If you have been programming web application in Django probably you really enjoy Django ORM. It’s has advanced capabilities to construct complex SQL queries to any database. Let’s discover some of them. Ready?!
Today, we are going to learn how to use
TruncDate in conjunction with annotation and ordering in Django ORM.
Steps are as simple as following:
- Create exemplary
- Try Django ORM to get list of articles.
- Try to summarize data out of list.
from django.db import models class Article(models.Model): title = model.CharField(max_length=128) body = models.TextField() author = models.ForeignKey(User) tags = models.ManyToMany(Tag) published = models.BooleanField(dafault=False) created = models.DateTimeField(auto_now=True, auto_now_add=True) updated = models.DateTimeField(auto_now=True) def __str__(self): return self.title class Meta: ordering = ('-created', )
Try Django ORM to get list of articles
To get all Articles from database
articles = Article.objects.all()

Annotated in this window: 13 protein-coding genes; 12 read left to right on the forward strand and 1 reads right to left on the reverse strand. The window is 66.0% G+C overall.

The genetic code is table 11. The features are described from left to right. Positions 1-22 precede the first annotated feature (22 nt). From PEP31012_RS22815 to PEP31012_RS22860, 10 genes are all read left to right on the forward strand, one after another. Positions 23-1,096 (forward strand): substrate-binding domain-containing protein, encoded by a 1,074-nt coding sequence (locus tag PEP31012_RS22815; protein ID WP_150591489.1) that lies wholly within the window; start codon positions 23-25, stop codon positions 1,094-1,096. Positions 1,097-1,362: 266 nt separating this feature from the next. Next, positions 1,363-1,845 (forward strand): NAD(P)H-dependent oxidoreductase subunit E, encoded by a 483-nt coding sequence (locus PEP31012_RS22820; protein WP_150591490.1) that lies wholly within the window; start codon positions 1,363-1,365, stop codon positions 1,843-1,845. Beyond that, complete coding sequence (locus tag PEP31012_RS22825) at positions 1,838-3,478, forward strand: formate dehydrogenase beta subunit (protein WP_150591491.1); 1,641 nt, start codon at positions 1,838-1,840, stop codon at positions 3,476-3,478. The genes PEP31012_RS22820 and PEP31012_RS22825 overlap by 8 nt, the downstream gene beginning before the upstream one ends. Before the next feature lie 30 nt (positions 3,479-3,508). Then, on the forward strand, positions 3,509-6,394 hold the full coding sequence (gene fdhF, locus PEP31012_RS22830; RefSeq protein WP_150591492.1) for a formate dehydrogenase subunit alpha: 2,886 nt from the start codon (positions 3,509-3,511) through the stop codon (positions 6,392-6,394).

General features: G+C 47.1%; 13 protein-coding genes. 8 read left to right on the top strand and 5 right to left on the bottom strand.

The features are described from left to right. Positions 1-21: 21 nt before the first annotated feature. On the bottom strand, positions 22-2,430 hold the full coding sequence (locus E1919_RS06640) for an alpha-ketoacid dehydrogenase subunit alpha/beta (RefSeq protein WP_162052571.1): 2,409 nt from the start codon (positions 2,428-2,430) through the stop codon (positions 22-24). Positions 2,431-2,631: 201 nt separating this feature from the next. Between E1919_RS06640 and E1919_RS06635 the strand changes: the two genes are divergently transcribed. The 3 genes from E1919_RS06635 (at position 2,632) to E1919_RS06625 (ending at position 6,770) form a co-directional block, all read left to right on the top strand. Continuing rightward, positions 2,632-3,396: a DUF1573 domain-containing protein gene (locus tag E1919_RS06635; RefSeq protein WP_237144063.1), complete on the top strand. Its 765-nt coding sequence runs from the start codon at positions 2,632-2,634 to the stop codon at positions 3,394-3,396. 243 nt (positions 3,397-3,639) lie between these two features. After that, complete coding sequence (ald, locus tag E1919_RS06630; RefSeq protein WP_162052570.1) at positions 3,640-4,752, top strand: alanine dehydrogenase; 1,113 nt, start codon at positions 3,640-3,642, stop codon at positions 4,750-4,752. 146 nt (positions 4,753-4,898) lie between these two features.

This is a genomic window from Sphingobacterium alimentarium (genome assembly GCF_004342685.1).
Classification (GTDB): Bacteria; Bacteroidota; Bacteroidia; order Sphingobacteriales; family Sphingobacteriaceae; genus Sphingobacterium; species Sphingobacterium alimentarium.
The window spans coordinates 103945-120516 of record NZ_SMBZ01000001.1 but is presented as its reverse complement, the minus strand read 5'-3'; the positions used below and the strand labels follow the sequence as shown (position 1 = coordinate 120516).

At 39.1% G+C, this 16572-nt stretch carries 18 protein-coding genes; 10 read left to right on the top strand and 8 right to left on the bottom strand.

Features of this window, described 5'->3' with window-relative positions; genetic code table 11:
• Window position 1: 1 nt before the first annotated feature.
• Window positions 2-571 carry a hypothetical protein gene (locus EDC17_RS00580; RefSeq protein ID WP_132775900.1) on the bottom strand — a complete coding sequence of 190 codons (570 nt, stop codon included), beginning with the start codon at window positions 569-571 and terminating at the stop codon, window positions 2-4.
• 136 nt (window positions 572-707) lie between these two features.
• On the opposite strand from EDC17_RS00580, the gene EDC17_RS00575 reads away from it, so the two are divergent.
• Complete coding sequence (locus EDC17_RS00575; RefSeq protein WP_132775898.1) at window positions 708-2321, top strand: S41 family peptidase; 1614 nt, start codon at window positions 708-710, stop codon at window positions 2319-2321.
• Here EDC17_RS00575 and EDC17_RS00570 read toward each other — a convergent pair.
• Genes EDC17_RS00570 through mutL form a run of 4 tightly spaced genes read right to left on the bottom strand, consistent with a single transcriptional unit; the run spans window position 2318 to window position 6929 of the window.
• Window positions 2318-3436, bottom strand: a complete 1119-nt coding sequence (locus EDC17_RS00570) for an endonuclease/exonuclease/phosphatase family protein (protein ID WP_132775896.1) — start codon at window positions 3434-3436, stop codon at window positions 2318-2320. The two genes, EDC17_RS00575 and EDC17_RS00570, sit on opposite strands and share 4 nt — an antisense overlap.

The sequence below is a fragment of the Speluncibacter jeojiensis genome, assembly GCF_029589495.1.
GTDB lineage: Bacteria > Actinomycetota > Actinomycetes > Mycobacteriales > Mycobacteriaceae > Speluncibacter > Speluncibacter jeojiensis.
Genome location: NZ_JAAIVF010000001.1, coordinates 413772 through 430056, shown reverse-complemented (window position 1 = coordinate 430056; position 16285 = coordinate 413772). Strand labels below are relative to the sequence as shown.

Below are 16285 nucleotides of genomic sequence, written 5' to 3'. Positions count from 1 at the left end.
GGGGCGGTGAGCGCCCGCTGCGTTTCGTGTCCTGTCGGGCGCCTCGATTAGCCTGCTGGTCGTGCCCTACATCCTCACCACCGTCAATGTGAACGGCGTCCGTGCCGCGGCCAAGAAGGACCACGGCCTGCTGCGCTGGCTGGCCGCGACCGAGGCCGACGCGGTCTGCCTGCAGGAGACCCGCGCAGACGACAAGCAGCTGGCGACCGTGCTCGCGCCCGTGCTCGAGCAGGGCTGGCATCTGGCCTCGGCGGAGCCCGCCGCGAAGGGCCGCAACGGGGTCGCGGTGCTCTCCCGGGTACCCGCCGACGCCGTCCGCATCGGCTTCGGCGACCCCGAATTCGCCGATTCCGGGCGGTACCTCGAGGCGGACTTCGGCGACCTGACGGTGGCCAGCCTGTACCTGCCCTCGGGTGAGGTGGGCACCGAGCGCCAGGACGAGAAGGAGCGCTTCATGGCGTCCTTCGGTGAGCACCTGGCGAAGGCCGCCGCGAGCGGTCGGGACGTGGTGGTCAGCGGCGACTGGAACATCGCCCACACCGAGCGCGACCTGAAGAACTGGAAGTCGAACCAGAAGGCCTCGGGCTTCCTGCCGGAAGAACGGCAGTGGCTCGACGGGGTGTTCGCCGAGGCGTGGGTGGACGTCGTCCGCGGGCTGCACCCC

To get all published Articles
published_articles = Article.objects.filter(published=True)
To get all published Articles alongside with list of each article tags
published_articles = Article.objects.filter(published=True).select_related('tags')
Let’s be more ambitious something like all articles published today
from django.utils import timezone today = timenoze.today() published_articles = Article.objects.filter(published=True, created__date=today)
Try to summarize data out of list
Let us imagine, we want to have info about frequency of published articles in nice tabular format.
Number of published articles in days 22 Feb 2018 : 7 articles 21 Feb 2018 : 4 articles 10 Feb 2018 : 8 articles 28 Jan 2018 : 18 articles 12 Jan 2018 : 8 articles 22 Dec 2017 : 2 articles 22 Nov 2017 : 5 articles
We can do this in a single shot of database query like this:
from django.db.models import Count from django.db.models.functions import TruncDate articles = Article.objects.filter(published=True) bundle = (articles.annotate(date=TruncDate('created')) .values('date') .order_by('-date') .annotate(count=Count('id')))
Let’s understand bit by bit.
TruncDate is all about? Simple
TruncDate handles very one task,
django documentation says:
Truncates a date up to a significant component.
articles.annotate(date=TruncDate('created')) adds new date column that comes from
.values('date').order_by('-date') we get list of dates ordered by most recants first.
.annotate(count=Count('id')) counts exact the same dates in the list and saves in
count That’s it.
And then you can render it in Django templates
Number of published articles in days
I hope you get something amazing to apply to your next Django project. See you later.